Mango Kuchela… as young fella on the islands I had NO love for this spicy pickle / condiment. However, it’s now one of my go-to sides when I have curry dishes, soups and Pelau, as an adult. My new found love probably got something to do with the fact that getting good green mangoes to make it in Canada is not as easy as when our home was surrounding by mango trees in the Ccaribbean.
6-8 green mangoes (depending on how large they are)
3/4 tablespoon salt (adjust)
1 teaspoon brown sugar (optional)
1 1/2 cups veg oil
6-8 cloves garlic
as much hot peppers as you can handle
2-3 tablespoon cilantro
2 1/2 tablespoon Anchar Massala
Note! If doing this recipe gluten free, please go through the entire list of ingredients to make sure they meet with your specific gluten free dietary requirements. I used 3 Habanero peppers, but you can use any variety hot pepper you have on hand as as much as you can handle. Remember to wash your hands with soap and water immediately after handling such hot peppers.
Wash, peel (use a pairing knife or potato peeler) and grate the mango – be mindful of the seeds as you grate . A box grater works best.
Then using a cheese cloth (or dish towel), wrap and twist (wring) the mango to remove the natural liquid of the mango. The goal is to make it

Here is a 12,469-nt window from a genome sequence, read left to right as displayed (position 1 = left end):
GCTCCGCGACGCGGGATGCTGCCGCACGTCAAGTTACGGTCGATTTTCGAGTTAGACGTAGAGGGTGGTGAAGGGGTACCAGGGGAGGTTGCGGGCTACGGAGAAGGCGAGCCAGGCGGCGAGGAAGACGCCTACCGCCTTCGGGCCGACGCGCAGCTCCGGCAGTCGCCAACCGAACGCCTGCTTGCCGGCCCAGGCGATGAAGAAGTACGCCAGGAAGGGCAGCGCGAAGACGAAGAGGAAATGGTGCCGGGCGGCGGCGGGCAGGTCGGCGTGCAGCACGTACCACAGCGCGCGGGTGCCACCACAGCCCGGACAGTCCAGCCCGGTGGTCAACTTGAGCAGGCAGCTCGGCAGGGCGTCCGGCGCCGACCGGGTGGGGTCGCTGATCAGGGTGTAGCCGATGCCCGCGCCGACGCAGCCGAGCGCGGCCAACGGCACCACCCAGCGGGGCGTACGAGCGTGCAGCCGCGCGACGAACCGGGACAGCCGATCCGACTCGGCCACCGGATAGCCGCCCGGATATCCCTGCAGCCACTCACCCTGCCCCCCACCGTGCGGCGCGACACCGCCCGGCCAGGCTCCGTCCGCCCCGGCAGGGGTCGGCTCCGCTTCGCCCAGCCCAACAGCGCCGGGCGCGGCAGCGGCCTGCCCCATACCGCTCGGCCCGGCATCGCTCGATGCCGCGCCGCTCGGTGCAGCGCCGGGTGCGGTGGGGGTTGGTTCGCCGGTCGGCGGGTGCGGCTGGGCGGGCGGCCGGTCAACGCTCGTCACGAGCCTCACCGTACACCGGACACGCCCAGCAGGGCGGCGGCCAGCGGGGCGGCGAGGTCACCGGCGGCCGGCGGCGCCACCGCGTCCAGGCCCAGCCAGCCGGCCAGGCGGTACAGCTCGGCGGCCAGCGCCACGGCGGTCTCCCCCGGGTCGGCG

as dry as we can, so later on it will absorb all the flavors we’ll be adding.
Set on paper-towel lined baking trays and allow to air dry at least 4 hours – I went overnight. Traditionally this is placed in the direct sun in the Caribbean. The paper towels will also help to absorb some of the natural liquid.
Pour the anchar masala onto the dried grated mango (large bowl), along with the salt and brown sugar (sugar is not traditional to the recipe, but it helps IMHO) and mix WELL!
You can source the Anchar Masala at most Caribbean grocers and lately I’m seeing it in the spice section of bigger Asian markets. Puree your garlic, cilantro and peppers. The cilantro I added is not traditional to the recipe – Shado beni is used (sometimes) instead. If you don’t have a blender, you can chop everything finely.
Heat the oil in a heavy pot on a medium heat and as it comes up to temperature add the pepper/garlic mixture and cook for 2-3 minutes. The goal is to flavor the oil with the garlic and give it a kick with the pepper (I used the seeds of the peppers as well).
Then go in with the mango and stir well. Yes, we used a lot of oil, but you’ll notice how it will be absorbed by the dried mango. The goal at the end is to use the oil as a preservative… so it keeps the finished kuchela fresh and not develop any mold etc.
Cook it for about 10 minutes, then into a glass jar. Be sure to stir it well, so all the flavors combine.
NOTE! Certain mango varieties makes better Kuchela (I know my mom prefers Starch Mango and my grandmother’s fav was Long Mango) but I used whats available to me. Just make sure they are GREEN and TART!